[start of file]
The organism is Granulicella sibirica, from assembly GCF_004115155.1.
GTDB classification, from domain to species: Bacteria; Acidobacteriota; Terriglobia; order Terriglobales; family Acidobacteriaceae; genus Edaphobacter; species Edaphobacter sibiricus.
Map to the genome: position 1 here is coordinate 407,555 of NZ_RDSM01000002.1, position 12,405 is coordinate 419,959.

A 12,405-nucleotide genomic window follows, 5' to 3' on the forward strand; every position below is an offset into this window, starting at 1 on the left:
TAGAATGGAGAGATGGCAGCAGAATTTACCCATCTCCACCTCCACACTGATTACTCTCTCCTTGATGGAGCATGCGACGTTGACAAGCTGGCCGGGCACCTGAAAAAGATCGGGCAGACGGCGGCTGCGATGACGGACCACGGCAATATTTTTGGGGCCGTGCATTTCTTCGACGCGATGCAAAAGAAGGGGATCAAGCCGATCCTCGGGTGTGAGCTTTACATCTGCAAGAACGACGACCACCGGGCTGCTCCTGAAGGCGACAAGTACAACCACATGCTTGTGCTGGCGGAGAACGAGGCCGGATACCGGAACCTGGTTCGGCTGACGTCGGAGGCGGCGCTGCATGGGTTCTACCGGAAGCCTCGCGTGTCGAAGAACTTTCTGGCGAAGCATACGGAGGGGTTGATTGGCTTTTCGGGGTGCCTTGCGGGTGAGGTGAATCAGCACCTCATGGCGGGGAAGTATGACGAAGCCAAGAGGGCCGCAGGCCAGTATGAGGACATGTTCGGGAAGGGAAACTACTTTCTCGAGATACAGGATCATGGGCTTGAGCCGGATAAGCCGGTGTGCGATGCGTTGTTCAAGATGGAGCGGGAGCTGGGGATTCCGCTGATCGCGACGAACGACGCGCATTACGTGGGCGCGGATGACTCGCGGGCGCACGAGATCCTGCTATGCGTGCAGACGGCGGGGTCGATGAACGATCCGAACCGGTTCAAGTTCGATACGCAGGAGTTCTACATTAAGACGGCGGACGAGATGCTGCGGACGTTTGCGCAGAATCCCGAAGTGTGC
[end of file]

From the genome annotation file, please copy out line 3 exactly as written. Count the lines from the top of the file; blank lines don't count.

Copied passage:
Map to the genome: position 1 here is coordinate 407,555 of NZ_RDSM01000002.1, position 12,405 is coordinate 419,959.